accumulator - a computer circuit or register that receives, totals and stores weighing data.
accuracy - precision in weight measurement, as expressed in terms of the percentage of error between measured weight and actual weight.
analog to digital (A/D) - Conversion of analog voltage levels to digital values, e.g. a load cell sends analog data through an A/D converter to an indicator that reads digital values
ambient conditions - the physical conditions of the medium around the load cell, including humidity, pressure and temperature.
ampere - one unit of electrical current intensity. It is measured as 6.24 x 1018 electrons passing a point in one second. Can be abbreviated as amp.
analog - data represented by a continuous wave of values instead of discrete steps
approved - designation of equipment that has been deemed acceptable by an authority with jurisdiction over the area in which the equipment will be used.
American Standard Code for Information Interchange (ASCII) - Seven-bit plus parity code established by the American National Standards Institute (ANSI) to achieve compatibility between data services. Pronounced "askee".
automatic zero maintenance (AZM) - electronic feature that compensates to provide "true zero" on a digital scale under varying minor conditions, like indicator or load cell drift or debris on a scale platform
average piece weight (APW) - the total weight of It is used by counting scales to determine number of pieces according to weight total.
baud rate - the rate at which information is transferred in a communication channel. In the serial port context, "9600 baud" means that the serial port is capable of transferring a maximum of 9,600 bits per second.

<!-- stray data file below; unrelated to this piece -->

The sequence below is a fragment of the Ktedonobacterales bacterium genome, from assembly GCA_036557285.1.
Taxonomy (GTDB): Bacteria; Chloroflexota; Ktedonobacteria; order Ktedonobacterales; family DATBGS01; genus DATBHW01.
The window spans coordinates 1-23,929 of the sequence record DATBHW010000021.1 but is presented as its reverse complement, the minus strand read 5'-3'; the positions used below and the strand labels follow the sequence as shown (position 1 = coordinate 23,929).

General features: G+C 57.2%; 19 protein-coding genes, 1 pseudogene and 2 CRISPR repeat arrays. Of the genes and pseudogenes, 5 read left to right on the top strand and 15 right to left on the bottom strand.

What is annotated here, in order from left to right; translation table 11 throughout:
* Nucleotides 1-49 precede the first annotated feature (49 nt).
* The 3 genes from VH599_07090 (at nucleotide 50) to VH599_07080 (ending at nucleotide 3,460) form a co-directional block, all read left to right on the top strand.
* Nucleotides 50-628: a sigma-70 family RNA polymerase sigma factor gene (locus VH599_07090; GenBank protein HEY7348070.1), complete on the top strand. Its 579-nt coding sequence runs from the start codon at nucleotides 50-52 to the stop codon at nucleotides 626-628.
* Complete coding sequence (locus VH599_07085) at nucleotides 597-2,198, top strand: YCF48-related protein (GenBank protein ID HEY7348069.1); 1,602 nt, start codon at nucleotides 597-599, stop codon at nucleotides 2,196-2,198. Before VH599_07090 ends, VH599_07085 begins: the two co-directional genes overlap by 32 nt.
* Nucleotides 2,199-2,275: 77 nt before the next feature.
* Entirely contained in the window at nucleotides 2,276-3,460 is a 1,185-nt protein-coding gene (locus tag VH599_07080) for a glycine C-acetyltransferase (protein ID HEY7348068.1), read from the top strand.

bi-directional - the flow of data in either direction on a wire between pieces of equipment where both can receive and transmit data.
bit - The smallest unit of information in a binary system, consisting of a “0” or a “1” (abbreviation of Binary Digit).
board of governors - the body of officials from the National Conference on Weights and Measures that sets National Type Evaluation Program (NTEP) policy and has final say in disputes.
calibration - the process of checking for accuracy and errors in measurement by comparing load cell output against standard test loads, specifically, calibration weights
calibration error - the difference between the weight shown on the display, and the item's true mass as measured by a calibrated instrument.
cantilever beam - A beam-type load cell with load-sensing elements mounted on the inside perimeter of a machined-out center.
capacity - the maximum weight amount that a scale or load cell can weigh accurately
CC (NTEP Certificate of Conformance) - Certification by the National Type Evaluation Program that a weighing device meets all applicable requirements of Handbook 44.
checkweigher - a scale used to verify predetermined weight within prescribed limits.
class III scales - class of scales used in commercial weighing that are not otherwise specified. These include grain test scales, retail precious metals and semiprecious gem weighing, animal scales, postal scales, and scales used to determine laundry charges.
class IIIL scales - vehicle, axle-load, livestock, railway track scales, crane and hopper (other than grain hopper) scales.
compensation - the use of supplementary devices, materials or processes to minimize known sources of error.
compression - a force applied to a strain gauge that compresses the gauge wires and increases their cross-sectional area, thereby decreasing gauge resistance.
concentrated load capacity (CLC) - maximum load, as prescribed by the manufacturer, that can be placed anywhere on the platform of a vehicle, axle-load or livestock scale using the prescribed test pattern (an area at least 4 feet long and as wide as the scale platform).
cornerload - an instrument's ability to deliver the reliable and consistent weight readings for a given object on the corners of the weighing pan.
cornerload error - variations in weight measurements when an object is moved to corner positions on the weighing pan.
count - the smallest weight increment displayed.
creep - change in load cell output occurring with time, while under load, and with all environmental conditions and other variables remaining constant. Creep is usually measured with Rated Load applied and expressed as a percent of Rated Output over a specific period of time.
creep recovery - change in no-load output occurring with time, after removal of a load which has been applied for a specific period of time; usually measured over a specified time period immediately following removal of rated load and expressed as a percent of rated output.